I was at my usual comix retail establishment, engaged in one of our usual high-level cultural debates, when the talk inevitably turned to the subject of Burt Reynolds’ late oeuvre. We were exploring the fascinating dichotomy between his Hairpiece movies (which are usually very bad) and his No Hairpiece movies or (which are usually good or even very good).
We had already dispensed with “Boogie Nights,” agreeing that for the purposes of our discussion, a hairpiece which was age-appropriate in both color and hairline would be regarded as a “No Hairpiece” production.
“He was pretty good in that movie he was in about ten years ago,” someone said. “He’s a retired burglar, and he starts teaching this young crook…damn, I can’t think of the title…”
Instinctively I reached for my iPhone and prepared to launch IMDB. But before I’d thumbed the button to wake the screen, Steve (the store’s proprietor) had fished a copy of the Leonard Maltin Film Guide from behind the counter and began flipping through it:
This book is not unfamiliar to me. I used to keep current with all of the master movie reference books: your Roger Ebert guide and your Halliwell guide and your Psychotronic guide, et al. I bought a fresh copy every time any of these were updated and kept them on the reference shelf near my desk, to handle just this sort of question, or to serve me with anywhere from ten minutes to three hours of nonproductive distraction from whatever it is I was meant to be doing.
(Yes, kids, times were hard before the Internet.)
But bloody hell! It’s been years since I’ve even touched a book like that. I grew up with them, and even I regarded this old Maltin guide with a certain mixture of fascination and disbelief.
I realized that one day, I will need to explain the following things to my (as-yet hypothetical) children about what books were like, back when the things were made from mashed-up tree pulp instead of mashed-up electrons:
1) If a reference book attempted to be comprehensive in any way, and it was essential that the information be presented in any kind of a logical, linear order, then you couldn’t update the book without republishing its entire contents. If it was an annual book — like an almanac — all existing unsold copies had to be scrapped when the new edition was released. They almost immediately became unsalable.
2) Why not simply release a slim addendum? Because the information needed to be presented in a logical, linear order: searching had to be done by hand. Many people would cling to the same dictionary editions they’d had since college, simply because they were so familiar with it that if they needed to look up a word like “preternatural” they could instinctively open it to almost the right page. Even so, lots of page-flipping and scrutinizing was necessary.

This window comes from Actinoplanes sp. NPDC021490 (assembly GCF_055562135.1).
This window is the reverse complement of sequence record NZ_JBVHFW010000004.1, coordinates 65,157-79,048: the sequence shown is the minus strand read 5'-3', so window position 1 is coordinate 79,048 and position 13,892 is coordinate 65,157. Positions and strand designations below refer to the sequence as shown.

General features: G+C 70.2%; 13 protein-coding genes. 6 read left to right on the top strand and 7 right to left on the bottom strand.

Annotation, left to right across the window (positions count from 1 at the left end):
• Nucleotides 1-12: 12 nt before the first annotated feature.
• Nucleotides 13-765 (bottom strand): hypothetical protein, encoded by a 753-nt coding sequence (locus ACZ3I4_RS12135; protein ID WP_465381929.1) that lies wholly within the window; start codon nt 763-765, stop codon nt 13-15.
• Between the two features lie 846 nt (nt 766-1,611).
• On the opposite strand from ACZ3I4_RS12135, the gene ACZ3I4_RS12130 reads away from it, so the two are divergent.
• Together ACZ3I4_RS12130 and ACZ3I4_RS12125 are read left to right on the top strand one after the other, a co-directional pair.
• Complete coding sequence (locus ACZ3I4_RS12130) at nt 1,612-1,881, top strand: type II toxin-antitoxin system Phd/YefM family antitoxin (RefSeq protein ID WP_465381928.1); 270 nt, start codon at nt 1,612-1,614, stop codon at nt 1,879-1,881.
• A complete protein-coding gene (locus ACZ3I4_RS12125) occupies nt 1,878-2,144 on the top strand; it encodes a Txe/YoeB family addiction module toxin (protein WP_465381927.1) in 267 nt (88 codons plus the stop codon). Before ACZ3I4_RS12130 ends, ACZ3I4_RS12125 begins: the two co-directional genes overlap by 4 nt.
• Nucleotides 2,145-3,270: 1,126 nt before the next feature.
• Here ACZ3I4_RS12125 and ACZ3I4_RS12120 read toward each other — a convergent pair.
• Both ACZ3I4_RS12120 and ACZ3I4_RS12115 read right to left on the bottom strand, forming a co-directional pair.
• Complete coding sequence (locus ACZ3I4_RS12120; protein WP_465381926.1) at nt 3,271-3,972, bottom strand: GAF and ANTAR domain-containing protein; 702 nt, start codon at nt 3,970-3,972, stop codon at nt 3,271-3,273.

3) The cost of producing the book was directly related to how many pages needed to be printed. So if a book with lots and lots of content was being prepared for mass-market sale, steps needed to be taken to control the page count. Simetimes, drastic measures were necessary, like tiny, tiny printing and tissue-thin paper.
4) If a book needed to contain more content, the publisher couldn’t simply make the book’s “footprint” bigger. They had to pack neatly into shipping boxes of a certain size, and when they arrived at the bookstores, they needed to be stocked on shelves of a certain size. So usually, the only solution was to simply add more pages.
All of these factors sometimes led to the sort of item you see in that photo: a practically a solid cube of paper. If that book were any thicker, it’d roll away from you when you dropped it.
I remember a multi-page magazine ad that Microsoft took out some ten years ago when they launched their Microsoft Reader format. A timeline ran across the bottom of the ad, dictating how the future of publishing was definitely going to go, now that they’d crashed this Connecticut-sized meteor into the middle of the dinosaur habitat. Oh, Microsoft wasn’t too terribly confident. According to the timeline, it wasn’t going to be until 2005 (if I recall correctly) that “Most books are purchased and read electronically; physical books are only printed in special ‘gift’ editions for special occasions.”
We all had a good laugh about that. Even today, electronic distribution of books is mostly like an awkward office party that everybody shows up for but which nobody really participates in. “Your $12 book is a bundle of electrons that you can’t read until you spend $200 more for a whole new gadget” goes down about as well with the general population as “You know that group of toner-huffing morons you work with? Well, once or twice a year you’re expected to socialize with them on your own time. Oh, and your boss and all of your boss’ bosses will be there too, so there’ll be plenty of opportunities to commit career-limiting blunders, both real ones and ones that only exist in other people’s imaginations.”
But although the transition to digital publishing is happening slowly, it’s definitely happening. It’s a fascinating thing to watch. And the technology is the dull part. What’s interesting is the shift in perception.
You know how sometimes you turn off a certain cognitive section of your brain and force yourself to see a word not as a piece of language with meaning, but as a sequence of black shapes and white spaces? It’s like you’re seeing that image for the very first time and suddenly “bird” seems like a very odd collection of squiggles.
I’ve been buying all of my in-print books electronically for a couple of years now. Physical books aren’t weird to me yet. But damn, that old copy of the Maltin guide was a freaky and bizarre object. It’s the first time I looked at a book and didn’t see a container for information. I saw dead wood.
(Oh, incidentally: the movie was 1989’s “Breaking In,” co-starring…hmm. No, the writer and director are the only other names you’d recognize.)